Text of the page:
Drivers have been warned by anti-fraud experts about a car insurance scam known as 'flash for cash'. The scam involves criminals flashing their lights at a junction to indicate it is safe for a car to pull out - then crashing into them on purpose.
The scam, thought to be costing insurers millions of pounds each year, sees vulnerable drivers or those driving newer cars targeted.
It is the latest scam development, following the now well-known 'crash for cash' scam whereby drivers slam on their brakes without warning, forcing the driver behind to crash into them.
Detective Inspector Dave Hindmarsh from the Metropolitan Police told the BBC that once someone has fallen victim to the scam, criminal gangs will then put in a false personal injury claim for whiplash - often boosting their claim by including people who were not even in the car at the time of the incident.
The criminals are also charging insurance companies for loss of earnings, as well as adding fake bills for vehicle recovery, repairs, and even replacement car hire.
"The problem is a growing problem," Hindmarsh told the BBC. "Financially it costs insurers £392m a year - that impacts on motorists as it's an extra £50 to £100 on every person's premium so that's a financial cost.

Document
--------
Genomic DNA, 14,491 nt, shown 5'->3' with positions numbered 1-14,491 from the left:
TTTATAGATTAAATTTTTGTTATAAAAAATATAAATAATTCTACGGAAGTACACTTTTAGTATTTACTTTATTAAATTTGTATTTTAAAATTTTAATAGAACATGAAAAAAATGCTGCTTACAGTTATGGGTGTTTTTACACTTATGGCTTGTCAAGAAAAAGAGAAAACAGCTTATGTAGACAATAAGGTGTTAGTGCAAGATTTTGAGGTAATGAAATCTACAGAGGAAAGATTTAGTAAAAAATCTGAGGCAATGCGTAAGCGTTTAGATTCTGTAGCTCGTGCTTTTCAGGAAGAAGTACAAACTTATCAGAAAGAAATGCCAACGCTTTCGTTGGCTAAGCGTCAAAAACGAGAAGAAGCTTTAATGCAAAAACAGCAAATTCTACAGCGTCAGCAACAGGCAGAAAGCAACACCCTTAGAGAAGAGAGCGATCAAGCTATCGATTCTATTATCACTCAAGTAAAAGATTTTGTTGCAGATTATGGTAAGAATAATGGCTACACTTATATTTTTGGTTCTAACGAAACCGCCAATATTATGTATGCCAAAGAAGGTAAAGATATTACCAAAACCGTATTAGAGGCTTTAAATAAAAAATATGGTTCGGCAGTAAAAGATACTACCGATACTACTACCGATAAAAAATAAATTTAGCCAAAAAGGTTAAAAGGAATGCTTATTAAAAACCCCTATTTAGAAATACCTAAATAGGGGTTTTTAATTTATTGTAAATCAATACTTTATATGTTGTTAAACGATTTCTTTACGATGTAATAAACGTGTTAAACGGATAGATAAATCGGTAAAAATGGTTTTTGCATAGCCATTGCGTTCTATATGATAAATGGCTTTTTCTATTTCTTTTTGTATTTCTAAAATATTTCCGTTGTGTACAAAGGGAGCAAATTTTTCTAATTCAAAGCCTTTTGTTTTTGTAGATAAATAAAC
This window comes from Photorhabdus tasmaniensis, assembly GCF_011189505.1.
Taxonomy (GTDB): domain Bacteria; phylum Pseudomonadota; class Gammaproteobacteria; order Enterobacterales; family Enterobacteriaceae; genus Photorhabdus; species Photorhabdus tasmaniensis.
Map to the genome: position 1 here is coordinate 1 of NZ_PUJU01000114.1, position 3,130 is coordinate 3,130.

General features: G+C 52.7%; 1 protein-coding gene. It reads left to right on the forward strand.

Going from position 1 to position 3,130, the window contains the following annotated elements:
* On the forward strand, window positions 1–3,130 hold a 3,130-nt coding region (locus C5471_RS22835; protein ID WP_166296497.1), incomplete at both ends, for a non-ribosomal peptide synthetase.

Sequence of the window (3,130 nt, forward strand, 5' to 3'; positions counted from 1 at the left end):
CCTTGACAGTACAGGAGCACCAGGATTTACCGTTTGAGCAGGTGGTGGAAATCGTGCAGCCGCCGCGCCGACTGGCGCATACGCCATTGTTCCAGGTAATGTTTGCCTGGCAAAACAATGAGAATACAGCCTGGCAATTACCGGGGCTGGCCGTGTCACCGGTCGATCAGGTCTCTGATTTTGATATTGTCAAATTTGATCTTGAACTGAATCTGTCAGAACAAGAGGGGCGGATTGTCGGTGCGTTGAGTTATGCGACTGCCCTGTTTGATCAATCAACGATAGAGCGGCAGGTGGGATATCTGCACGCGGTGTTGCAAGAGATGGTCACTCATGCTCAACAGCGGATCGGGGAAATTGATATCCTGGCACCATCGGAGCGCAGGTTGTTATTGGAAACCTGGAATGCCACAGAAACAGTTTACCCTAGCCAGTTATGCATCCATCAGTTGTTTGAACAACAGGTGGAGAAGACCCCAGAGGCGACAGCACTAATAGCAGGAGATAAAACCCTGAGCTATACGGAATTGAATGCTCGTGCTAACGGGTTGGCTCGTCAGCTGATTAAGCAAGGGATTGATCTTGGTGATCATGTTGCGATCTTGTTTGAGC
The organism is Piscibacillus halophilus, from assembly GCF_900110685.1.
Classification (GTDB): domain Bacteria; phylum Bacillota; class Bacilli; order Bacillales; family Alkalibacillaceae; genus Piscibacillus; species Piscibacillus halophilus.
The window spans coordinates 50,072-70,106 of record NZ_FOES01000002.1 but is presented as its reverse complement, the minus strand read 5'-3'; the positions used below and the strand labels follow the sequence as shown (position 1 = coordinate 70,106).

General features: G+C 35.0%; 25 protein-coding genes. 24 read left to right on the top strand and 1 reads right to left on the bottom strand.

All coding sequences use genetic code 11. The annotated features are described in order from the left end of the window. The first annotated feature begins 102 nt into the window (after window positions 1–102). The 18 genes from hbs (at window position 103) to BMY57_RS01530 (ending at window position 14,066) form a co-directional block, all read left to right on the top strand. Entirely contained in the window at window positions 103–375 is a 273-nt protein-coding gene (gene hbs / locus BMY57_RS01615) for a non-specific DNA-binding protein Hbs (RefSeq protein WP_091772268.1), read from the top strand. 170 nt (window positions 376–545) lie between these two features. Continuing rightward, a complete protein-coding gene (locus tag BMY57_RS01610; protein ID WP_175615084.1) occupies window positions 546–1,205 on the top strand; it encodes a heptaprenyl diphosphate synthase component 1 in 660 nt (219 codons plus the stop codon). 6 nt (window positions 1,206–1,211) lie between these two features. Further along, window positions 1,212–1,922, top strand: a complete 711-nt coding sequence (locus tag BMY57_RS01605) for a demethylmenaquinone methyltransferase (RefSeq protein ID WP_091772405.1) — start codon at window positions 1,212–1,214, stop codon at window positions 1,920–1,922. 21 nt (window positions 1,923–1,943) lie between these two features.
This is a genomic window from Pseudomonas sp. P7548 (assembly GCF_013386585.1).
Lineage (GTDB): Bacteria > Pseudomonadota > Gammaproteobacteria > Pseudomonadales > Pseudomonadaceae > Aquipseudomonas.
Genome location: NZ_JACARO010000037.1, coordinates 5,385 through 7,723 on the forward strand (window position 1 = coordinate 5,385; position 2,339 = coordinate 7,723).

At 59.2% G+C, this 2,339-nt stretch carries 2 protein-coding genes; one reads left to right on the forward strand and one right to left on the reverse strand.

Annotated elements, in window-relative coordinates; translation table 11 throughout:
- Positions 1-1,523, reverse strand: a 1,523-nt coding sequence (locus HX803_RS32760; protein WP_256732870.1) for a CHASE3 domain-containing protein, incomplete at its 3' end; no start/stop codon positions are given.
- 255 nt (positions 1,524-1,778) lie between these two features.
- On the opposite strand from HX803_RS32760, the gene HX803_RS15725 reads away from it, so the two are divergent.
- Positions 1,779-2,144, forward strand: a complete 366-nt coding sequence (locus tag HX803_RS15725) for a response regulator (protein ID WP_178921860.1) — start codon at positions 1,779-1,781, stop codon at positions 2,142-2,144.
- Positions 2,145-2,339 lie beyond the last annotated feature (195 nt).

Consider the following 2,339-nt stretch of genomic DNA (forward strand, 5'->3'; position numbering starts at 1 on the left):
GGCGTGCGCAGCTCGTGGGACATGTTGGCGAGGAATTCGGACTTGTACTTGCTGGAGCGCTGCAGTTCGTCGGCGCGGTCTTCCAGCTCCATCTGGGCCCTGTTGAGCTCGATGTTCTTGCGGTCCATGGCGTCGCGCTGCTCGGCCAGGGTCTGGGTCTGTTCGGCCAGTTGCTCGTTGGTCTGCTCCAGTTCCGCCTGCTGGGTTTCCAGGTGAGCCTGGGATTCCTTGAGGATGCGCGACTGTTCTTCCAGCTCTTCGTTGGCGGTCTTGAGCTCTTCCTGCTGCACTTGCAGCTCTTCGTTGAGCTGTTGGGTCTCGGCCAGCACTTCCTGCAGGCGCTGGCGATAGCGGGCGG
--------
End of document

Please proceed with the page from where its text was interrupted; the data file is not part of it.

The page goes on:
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"[There are] emotional costs [as] if you're involved in a crash you could well lose your confidence, and if your passengers are children they may well become wary of being passengers in cars, and of course you may get injured or killed."
The flash for cash warning initially came from the Asset Protection Unit (APU), an advisory group that liaises with the police as well as the insurance industry to help investigate fraud.
The Highway Code states that motorists should not assume that someone flashing their lights "is a signal inviting you to proceed". Criminals prey on the fact that most drivers do perceive a flash of headlights as an invitation.